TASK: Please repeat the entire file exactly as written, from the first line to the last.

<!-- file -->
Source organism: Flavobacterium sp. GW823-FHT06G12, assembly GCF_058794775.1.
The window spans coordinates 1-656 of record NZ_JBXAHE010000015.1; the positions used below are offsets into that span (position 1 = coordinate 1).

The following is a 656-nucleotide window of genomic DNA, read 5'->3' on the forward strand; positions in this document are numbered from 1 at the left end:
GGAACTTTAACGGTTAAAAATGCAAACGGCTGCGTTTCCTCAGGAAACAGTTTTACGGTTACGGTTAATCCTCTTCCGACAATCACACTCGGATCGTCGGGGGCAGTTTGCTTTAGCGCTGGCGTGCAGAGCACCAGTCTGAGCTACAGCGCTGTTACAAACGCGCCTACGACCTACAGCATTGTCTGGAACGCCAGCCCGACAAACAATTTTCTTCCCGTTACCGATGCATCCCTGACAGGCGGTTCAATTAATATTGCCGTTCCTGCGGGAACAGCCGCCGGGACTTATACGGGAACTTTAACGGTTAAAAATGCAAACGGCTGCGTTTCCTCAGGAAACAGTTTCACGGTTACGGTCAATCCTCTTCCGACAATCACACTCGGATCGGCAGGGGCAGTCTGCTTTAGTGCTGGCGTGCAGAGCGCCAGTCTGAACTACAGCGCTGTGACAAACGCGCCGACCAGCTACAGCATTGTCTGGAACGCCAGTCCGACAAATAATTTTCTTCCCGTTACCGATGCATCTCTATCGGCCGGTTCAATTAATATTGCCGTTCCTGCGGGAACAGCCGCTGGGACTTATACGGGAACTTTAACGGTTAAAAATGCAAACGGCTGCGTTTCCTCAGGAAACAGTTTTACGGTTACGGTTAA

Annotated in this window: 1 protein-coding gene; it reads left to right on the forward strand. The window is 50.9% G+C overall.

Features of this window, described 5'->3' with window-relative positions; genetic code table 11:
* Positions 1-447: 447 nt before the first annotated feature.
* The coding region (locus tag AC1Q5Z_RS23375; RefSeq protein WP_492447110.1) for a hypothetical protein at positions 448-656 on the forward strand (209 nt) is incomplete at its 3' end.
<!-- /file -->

Source organism: Flavobacterium sp. GW823-FHT06G12, assembly GCF_058794775.1.
The window spans coordinates 1-656 of record NZ_JBXAHE010000015.1; the positions used below are offsets into that span (position 1 = coordinate 1).

The following is a 656-nucleotide window of genomic DNA, read 5'->3' on the forward strand; positions in this document are numbered from 1 at the left end:
GGAACTTTAACGGTTAAAAATGCAAACGGCTGCGTTTCCTCAGGAAACAGTTTTACGGTTACGGTTAATCCTCTTCCGACAATCACACTCGGATCGTCGGGGGCAGTTTGCTTTAGCGCTGGCGTGCAGAGCACCAGTCTGAGCTACAGCGCTGTTACAAACGCGCCTACGACCTACAGCATTGTCTGGAACGCCAGCCCGACAAACAATTTTCTTCCCGTTACCGATGCATCCCTGACAGGCGGTTCAATTAATATTGCCGTTCCTGCGGGAACAGCCGCCGGGACTTATACGGGAACTTTAACGGTTAAAAATGCAAACGGCTGCGTTTCCTCAGGAAACAGTTTCACGGTTACGGTCAATCCTCTTCCGACAATCACACTCGGATCGGCAGGGGCAGTCTGCTTTAGTGCTGGCGTGCAGAGCGCCAGTCTGAACTACAGCGCTGTGACAAACGCGCCGACCAGCTACAGCATTGTCTGGAACGCCAGTCCGACAAATAATTTTCTTCCCGTTACCGATGCATCTCTATCGGCCGGTTCAATTAATATTGCCGTTCCTGCGGGAACAGCCGCTGGGACTTATACGGGAACTTTAACGGTTAAAAATGCAAACGGCTGCGTTTCCTCAGGAAACAGTTTTACGGTTACGGTTAA

Annotated in this window: 1 protein-coding gene; it reads left to right on the forward strand. The window is 50.9% G+C overall.

Features of this window, described 5'->3' with window-relative positions; genetic code table 11:
* Positions 1-447: 447 nt before the first annotated feature.
* The coding region (locus tag AC1Q5Z_RS23375; RefSeq protein WP_492447110.1) for a hypothetical protein at positions 448-656 on the forward strand (209 nt) is incomplete at its 3' end.